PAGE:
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date: 23 March 2017

Coalition Politics and Foreign Policy

This is an advance summary of a forthcoming article in the Oxford Research Encyclopedia of Politics. Please check back later for the full article.

Coalitions are observed frequently in parliamentary systems. It is known that about 70% of all governments in post-War Europe have been one type of coalition or another. Israel has never been ruled by a single-party government in its history. Recently, majoritarian systems like Britain have produced coalitions, which took many by surprise.

The prominence of coalitions in parliamentary democracies compels researchers to study them more closely, often contrasting them with single-party governments. For a long time, Comparative Politics literature has investigated the dynamics of coalition formation and termination, as well as their domestic policy outputs. Studies find that coalitions impede the efficient production of public policy and lead to higher levels of corruption when compared to governments ruled by a single political party. Coalitions also diffuse responsibility among the governing parties, allowing them to avoid electoral punishment.

Coalitions generated interest on the international relations front as well. One avenue of research transcended the political party as a building block and conceptualized coalitions as a decision unit by focusing on the group of veto players in a regime’s foreign policy apparatus. This line of inquiry establishes that coalitions often result in deadlocks, thus rendering them inefficient actors in world affairs. A second line of scholarship looked at the effect of coalitions on the likelihood of international conflict. Situated in the framework of Democratic Peace, this literature tests the effect of multi-party governance to identify the domestic-institutional explanations behind the war behavior of democracies.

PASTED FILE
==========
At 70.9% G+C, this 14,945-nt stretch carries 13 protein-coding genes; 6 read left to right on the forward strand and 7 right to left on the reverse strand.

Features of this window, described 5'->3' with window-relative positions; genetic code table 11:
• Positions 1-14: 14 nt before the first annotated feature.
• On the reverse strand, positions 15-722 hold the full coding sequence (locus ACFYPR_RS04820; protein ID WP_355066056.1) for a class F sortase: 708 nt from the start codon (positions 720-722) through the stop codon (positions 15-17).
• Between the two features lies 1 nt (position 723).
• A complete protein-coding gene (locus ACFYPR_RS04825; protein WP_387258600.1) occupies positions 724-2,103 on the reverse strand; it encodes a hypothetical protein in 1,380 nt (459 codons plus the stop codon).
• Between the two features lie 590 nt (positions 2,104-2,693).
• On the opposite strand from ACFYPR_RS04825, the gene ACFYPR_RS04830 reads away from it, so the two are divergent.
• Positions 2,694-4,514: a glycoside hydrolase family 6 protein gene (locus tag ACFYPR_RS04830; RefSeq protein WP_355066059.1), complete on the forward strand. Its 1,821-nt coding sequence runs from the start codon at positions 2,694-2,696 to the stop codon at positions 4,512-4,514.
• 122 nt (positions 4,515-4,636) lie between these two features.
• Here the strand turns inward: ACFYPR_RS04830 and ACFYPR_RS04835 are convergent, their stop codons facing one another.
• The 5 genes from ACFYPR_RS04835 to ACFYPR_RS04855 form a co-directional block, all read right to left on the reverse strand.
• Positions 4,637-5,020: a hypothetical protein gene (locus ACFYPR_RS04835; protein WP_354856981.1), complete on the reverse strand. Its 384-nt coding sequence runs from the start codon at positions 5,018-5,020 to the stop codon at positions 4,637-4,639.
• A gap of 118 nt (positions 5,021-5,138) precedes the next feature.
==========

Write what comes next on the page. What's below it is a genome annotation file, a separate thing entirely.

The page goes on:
More recent research in the field of foreign policy analysis significantly departs from the Democratic Peace tradition. This avenue of scholarship accomplishes three things. First, it encourages theory development. Rather than taking a straightforward, variable-oriented approach, the literature of coalition foreign policy develops theoretical explanations for why coalitions behave differently than single parties in the international arena. Second, this literature bridges the gap between international relations and comparative politics by bringing the political party back into the theoretical underpinnings of foreign policy decision making. To this end, researchers dissect coalitions by studying, among other things, the effects of their size, ideological cohesion, and practices of portfolio allocation on how they make and implement foreign policies. Recent research takes a micro-foundational view by focusing on the dynamics of designing the government’s foreign policy roadmap in the formation stage. Finally, this literature illustrates the merits of methodological plurality in studying foreign policy. Using a combination of comparative case studies, process tracing, Qualitative Comparative Analysis (QCA), and regression modeling, this body of work sheds light not only on the broader trends that characterize coalition foreign policy but also on the causal mechanisms and contextual factors that often go unaccounted for in statistical analysis. Multi-method approaches also improve existing theories on coalition politics and foreign policy, particularly those pertaining to responsibility diffusion, veto players, junior party hijacking, and diversion. Recent advances in role and image theories in Foreign Policy Analysis will likely spill over to the study of coalitions and their foreign policies, offering an interpretivist take alongside this positivist trajectory.